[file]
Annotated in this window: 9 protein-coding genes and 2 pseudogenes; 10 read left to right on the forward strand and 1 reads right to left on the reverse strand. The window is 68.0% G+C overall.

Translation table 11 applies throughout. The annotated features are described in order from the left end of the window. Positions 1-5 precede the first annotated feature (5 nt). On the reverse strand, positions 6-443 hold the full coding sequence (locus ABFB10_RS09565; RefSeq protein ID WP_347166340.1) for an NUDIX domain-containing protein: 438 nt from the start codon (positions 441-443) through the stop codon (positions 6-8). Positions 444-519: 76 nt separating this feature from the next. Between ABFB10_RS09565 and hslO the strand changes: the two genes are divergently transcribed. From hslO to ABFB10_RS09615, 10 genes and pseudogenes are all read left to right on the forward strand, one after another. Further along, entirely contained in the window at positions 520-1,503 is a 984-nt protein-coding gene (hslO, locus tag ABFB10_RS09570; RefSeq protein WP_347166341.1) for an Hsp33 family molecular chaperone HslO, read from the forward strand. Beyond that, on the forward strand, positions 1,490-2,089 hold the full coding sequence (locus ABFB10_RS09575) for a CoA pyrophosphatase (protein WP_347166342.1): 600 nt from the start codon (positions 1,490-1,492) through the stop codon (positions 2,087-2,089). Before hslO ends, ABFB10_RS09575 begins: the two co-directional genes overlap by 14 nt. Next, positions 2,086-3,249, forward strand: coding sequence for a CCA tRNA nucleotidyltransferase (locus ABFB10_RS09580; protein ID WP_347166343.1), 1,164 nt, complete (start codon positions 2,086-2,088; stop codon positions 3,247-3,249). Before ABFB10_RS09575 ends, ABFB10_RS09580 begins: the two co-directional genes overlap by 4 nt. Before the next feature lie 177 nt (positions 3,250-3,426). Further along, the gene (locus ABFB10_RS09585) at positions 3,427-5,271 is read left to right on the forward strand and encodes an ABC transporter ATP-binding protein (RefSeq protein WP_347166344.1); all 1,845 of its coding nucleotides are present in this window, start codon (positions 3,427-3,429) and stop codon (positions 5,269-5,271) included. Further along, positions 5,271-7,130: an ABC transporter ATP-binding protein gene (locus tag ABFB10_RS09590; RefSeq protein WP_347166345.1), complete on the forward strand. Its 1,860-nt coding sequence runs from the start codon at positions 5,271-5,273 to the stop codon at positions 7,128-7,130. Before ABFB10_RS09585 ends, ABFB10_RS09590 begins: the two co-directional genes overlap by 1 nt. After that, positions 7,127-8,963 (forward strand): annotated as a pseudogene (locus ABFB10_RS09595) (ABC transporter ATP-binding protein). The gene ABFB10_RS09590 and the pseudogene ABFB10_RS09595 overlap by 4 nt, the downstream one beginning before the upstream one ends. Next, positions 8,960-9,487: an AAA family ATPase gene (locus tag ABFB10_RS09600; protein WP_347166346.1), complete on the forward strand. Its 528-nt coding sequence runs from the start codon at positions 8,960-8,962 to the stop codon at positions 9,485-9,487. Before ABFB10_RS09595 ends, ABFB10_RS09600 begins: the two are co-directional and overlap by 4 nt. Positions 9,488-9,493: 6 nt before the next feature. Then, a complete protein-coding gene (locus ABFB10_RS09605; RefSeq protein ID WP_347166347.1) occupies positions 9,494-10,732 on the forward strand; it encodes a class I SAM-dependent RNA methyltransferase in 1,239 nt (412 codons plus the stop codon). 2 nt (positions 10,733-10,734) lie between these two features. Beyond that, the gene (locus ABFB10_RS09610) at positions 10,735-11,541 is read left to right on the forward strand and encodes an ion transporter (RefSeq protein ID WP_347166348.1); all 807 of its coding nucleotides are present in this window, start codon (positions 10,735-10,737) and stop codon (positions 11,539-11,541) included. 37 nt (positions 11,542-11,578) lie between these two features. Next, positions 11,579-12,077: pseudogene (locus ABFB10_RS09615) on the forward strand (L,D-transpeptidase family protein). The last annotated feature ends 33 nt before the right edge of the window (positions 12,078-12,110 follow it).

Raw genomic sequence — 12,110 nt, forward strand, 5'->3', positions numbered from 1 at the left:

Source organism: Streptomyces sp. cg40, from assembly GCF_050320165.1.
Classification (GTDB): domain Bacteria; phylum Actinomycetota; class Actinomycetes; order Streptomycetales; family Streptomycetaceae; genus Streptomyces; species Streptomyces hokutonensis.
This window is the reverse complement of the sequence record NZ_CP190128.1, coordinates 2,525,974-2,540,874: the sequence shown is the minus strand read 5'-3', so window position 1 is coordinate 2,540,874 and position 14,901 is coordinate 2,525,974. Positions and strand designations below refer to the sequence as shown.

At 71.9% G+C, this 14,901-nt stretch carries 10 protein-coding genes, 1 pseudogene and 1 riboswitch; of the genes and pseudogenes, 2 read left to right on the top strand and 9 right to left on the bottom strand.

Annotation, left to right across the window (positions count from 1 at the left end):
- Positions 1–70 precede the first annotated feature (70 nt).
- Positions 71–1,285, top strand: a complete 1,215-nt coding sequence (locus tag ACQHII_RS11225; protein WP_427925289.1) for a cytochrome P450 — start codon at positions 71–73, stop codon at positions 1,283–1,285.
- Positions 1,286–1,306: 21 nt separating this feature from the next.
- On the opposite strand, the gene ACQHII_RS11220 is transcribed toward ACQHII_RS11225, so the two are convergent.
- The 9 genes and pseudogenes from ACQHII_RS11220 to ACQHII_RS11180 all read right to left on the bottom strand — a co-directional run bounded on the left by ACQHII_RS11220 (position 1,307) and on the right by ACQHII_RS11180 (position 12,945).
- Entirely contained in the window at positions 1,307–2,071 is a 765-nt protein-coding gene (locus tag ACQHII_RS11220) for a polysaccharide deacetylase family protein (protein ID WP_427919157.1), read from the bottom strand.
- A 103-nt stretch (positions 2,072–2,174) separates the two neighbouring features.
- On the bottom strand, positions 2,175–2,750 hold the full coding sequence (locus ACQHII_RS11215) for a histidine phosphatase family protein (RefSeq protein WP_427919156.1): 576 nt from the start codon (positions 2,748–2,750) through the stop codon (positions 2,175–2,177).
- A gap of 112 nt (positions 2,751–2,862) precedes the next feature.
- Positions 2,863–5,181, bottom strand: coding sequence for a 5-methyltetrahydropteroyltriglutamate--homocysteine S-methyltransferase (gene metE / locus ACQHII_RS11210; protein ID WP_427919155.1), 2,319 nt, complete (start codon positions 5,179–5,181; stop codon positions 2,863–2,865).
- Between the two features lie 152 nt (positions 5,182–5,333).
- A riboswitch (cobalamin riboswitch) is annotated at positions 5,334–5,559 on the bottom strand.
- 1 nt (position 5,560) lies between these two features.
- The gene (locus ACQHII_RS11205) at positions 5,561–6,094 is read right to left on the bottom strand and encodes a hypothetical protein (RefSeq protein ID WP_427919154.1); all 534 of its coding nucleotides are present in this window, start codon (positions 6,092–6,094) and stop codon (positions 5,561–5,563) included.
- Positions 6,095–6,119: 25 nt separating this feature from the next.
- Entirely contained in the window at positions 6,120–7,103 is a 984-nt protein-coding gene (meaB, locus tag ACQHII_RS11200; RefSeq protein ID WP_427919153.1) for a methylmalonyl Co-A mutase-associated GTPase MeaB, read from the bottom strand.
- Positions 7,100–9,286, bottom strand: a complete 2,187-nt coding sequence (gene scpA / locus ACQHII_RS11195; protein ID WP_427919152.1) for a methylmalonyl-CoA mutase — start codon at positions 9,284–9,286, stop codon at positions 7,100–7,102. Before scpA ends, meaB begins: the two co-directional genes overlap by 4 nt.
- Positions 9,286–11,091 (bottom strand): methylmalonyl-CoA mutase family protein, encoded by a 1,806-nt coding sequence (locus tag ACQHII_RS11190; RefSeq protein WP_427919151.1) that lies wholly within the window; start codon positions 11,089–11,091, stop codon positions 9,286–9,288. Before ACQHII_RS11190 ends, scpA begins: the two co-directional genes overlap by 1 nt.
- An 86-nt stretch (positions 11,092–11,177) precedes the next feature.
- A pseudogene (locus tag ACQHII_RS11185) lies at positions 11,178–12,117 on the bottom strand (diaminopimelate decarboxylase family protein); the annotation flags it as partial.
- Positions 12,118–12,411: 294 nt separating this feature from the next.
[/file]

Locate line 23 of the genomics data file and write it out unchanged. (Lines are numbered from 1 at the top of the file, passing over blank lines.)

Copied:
- Positions 6,095–6,119: 25 nt separating this feature from the next.